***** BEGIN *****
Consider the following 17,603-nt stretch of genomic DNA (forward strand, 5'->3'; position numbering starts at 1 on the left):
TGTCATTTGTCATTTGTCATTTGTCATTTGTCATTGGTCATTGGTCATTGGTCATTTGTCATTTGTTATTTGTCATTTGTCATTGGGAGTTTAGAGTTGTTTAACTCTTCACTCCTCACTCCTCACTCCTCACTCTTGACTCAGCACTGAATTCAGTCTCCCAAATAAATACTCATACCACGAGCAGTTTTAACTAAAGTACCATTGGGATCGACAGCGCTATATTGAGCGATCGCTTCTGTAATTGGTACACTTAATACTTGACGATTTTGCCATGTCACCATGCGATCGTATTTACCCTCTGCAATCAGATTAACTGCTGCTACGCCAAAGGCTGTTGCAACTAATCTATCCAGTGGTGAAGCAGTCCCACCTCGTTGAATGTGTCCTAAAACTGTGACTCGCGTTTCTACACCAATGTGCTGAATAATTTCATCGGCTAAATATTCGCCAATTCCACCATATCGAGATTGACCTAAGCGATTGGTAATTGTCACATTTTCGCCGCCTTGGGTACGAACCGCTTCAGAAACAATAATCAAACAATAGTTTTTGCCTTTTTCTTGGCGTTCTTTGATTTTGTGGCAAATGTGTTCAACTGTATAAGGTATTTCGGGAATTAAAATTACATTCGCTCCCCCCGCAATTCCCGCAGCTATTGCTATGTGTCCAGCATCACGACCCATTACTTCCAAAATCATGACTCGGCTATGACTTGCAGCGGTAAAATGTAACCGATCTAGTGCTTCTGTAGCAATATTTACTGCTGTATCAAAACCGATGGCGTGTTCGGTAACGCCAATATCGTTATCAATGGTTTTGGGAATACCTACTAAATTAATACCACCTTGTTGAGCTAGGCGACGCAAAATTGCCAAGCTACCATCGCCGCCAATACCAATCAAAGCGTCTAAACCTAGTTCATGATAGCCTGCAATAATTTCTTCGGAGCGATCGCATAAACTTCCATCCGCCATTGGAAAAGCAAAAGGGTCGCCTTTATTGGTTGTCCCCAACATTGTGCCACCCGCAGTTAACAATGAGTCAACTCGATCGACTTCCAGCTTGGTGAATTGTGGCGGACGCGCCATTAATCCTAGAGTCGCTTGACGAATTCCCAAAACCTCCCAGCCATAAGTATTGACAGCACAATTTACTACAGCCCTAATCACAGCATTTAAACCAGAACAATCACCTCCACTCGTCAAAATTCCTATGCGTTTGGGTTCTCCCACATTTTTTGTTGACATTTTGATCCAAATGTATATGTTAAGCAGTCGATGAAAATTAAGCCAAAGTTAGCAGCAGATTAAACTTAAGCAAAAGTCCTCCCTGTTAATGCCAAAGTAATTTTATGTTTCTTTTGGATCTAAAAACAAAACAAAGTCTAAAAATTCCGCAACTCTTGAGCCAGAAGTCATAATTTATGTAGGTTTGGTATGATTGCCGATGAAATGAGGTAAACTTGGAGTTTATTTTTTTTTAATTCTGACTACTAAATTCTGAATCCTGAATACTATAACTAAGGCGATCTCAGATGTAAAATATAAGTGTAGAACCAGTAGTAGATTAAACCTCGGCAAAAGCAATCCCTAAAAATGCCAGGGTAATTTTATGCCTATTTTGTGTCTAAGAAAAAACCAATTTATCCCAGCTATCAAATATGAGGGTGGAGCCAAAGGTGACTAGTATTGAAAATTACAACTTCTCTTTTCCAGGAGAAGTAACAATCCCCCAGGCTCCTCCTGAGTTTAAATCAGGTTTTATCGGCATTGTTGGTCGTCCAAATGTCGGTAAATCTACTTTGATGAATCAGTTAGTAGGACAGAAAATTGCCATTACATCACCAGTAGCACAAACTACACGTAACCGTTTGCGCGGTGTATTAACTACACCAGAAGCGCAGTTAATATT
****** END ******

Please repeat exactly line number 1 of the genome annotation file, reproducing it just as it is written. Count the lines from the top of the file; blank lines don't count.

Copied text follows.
Consider the following 17,603-nt stretch of genomic DNA (forward strand, 5'->3'; position numbering starts at 1 on the left):